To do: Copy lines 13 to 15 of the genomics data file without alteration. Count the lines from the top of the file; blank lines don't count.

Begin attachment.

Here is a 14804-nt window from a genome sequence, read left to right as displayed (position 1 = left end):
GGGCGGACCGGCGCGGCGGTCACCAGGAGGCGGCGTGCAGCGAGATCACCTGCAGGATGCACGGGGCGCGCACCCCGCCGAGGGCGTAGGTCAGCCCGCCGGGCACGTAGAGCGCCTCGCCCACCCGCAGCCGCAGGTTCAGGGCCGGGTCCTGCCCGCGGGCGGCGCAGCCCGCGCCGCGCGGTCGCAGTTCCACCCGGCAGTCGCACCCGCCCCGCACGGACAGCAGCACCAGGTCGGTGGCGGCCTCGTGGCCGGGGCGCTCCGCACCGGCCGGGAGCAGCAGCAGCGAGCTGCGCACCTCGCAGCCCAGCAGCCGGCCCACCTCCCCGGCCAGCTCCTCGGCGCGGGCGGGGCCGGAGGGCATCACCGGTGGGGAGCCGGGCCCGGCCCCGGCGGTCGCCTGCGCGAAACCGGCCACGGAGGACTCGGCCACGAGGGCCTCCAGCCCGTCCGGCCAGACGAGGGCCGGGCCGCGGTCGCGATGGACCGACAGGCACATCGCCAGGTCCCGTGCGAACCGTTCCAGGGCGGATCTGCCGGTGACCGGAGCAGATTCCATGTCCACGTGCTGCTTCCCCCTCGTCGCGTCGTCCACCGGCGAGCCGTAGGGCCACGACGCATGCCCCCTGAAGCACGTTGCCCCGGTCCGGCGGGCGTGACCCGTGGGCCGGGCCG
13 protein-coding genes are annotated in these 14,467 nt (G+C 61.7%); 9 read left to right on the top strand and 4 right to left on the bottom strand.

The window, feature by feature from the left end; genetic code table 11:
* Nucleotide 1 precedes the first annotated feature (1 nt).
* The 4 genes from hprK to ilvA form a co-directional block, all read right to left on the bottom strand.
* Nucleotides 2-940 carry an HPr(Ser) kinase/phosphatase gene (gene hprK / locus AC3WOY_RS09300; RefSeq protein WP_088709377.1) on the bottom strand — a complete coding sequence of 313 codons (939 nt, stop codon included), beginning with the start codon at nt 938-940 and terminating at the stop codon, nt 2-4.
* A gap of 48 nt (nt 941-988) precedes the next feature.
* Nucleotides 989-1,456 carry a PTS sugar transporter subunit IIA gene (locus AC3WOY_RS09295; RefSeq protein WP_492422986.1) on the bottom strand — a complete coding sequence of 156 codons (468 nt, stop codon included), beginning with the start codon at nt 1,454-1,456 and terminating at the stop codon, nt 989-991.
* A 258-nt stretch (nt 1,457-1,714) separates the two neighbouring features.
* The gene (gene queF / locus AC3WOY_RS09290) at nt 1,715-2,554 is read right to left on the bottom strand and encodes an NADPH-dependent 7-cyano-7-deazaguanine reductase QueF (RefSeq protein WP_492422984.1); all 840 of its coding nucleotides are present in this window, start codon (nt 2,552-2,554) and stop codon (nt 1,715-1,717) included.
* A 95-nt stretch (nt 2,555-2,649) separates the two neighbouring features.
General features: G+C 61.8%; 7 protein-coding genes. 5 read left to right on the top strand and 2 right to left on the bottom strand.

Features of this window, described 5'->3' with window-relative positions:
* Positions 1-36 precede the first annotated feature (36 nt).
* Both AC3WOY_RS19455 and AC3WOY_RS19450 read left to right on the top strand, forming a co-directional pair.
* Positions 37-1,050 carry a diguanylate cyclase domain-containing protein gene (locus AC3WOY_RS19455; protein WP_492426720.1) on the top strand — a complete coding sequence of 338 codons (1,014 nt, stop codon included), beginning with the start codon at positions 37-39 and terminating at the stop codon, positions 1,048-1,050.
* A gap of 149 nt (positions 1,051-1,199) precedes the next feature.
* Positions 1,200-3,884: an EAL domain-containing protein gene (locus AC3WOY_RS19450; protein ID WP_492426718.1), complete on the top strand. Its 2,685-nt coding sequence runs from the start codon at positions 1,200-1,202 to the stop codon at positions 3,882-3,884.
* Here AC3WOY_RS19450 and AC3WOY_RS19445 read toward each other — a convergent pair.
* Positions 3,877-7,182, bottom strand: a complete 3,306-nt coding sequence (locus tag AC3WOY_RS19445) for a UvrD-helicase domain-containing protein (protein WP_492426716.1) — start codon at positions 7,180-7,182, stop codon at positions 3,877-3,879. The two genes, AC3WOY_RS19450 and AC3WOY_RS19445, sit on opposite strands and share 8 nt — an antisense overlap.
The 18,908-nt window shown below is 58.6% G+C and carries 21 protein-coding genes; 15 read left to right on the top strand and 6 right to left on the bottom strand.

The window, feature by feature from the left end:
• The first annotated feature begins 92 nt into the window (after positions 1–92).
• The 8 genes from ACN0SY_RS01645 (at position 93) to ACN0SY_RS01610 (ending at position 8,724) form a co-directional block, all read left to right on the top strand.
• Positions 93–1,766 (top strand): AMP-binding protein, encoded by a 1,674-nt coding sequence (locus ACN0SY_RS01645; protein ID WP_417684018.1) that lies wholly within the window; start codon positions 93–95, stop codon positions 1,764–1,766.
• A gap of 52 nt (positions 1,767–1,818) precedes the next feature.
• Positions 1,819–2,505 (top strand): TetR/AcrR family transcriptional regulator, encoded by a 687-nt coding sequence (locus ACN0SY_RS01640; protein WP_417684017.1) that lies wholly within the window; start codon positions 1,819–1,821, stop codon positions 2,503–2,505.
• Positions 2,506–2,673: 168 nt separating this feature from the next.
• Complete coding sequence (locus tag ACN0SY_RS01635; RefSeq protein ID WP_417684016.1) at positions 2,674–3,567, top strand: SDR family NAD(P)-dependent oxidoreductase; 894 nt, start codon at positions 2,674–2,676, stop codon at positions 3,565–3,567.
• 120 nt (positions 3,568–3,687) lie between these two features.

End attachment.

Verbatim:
General features: G+C 61.8%; 7 protein-coding genes. 5 read left to right on the top strand and 2 right to left on the bottom strand.

Features of this window, described 5'->3' with window-relative positions:
* Positions 1-36 precede the first annotated feature (36 nt).